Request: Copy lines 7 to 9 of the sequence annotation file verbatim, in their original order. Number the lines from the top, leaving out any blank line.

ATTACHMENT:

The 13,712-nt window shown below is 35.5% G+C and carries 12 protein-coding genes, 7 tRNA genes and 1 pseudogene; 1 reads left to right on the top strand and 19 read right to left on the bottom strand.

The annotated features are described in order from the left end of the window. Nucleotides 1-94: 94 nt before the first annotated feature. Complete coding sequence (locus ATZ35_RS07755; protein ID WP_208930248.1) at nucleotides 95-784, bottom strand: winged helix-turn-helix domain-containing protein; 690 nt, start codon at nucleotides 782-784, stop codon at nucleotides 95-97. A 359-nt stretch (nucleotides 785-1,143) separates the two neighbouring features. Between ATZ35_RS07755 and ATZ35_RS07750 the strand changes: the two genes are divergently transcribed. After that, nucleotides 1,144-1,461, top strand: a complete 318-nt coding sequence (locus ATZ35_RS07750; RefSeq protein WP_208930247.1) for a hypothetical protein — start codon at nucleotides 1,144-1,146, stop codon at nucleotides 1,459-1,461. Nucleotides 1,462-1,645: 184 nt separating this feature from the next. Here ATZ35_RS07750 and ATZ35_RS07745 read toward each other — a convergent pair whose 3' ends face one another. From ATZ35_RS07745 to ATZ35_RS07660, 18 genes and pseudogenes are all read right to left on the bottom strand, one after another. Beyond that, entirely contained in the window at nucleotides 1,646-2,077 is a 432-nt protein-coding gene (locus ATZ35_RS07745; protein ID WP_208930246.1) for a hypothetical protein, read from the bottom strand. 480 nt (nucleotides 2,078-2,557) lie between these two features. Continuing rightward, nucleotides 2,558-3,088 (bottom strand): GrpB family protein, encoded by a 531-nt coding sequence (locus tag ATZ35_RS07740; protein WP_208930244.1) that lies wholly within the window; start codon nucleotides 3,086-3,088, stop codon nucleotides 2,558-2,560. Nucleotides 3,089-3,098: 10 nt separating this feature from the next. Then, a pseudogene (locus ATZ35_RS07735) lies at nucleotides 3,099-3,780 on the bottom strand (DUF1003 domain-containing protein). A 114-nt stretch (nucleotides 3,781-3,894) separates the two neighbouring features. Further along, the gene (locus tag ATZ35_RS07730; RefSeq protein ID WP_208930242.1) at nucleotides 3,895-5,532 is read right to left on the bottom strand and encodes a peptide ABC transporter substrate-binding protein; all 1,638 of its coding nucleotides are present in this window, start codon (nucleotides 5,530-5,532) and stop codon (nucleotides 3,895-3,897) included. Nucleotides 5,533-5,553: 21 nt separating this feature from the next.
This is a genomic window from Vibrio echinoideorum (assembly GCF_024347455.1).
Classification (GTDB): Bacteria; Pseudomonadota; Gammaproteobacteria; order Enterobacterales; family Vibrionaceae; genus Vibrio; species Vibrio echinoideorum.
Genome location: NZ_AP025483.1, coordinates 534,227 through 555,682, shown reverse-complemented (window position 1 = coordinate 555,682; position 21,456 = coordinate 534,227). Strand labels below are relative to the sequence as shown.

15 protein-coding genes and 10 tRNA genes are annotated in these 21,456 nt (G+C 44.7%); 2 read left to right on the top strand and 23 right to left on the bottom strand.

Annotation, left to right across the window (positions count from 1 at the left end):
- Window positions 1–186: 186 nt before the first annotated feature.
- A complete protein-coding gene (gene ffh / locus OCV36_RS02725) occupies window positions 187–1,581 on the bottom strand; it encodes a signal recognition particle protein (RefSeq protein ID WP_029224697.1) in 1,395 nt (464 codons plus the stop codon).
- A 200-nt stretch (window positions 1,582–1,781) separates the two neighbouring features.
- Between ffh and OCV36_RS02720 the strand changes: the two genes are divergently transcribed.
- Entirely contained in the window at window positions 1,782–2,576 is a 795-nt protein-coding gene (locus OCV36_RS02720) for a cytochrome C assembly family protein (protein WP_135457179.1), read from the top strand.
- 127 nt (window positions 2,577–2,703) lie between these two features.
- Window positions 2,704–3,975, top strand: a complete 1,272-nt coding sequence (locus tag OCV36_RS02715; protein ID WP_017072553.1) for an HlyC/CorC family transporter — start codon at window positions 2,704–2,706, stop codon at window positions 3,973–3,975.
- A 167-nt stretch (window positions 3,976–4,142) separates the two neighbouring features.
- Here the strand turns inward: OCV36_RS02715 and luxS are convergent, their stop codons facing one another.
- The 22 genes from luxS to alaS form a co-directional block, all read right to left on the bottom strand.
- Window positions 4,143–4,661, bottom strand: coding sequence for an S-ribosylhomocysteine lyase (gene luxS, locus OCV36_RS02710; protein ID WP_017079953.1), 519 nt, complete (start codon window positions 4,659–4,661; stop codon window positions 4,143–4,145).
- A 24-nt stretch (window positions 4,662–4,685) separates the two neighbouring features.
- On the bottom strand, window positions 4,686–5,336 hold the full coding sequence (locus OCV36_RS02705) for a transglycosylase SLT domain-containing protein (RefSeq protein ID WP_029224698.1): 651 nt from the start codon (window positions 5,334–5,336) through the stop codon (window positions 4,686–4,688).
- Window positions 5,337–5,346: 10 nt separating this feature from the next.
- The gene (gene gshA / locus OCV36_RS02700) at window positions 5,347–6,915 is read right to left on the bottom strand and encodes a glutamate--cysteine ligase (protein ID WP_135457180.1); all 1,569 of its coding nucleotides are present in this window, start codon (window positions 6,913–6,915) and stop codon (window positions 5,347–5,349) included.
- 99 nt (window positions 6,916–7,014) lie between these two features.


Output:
Annotation, left to right across the window (positions count from 1 at the left end):
- Window positions 1–186: 186 nt before the first annotated feature.
- A complete protein-coding gene (gene ffh / locus OCV36_RS02725) occupies window positions 187–1,581 on the bottom strand; it encodes a signal recognition particle protein (RefSeq protein ID WP_029224697.1) in 1,395 nt (464 codons plus the stop codon).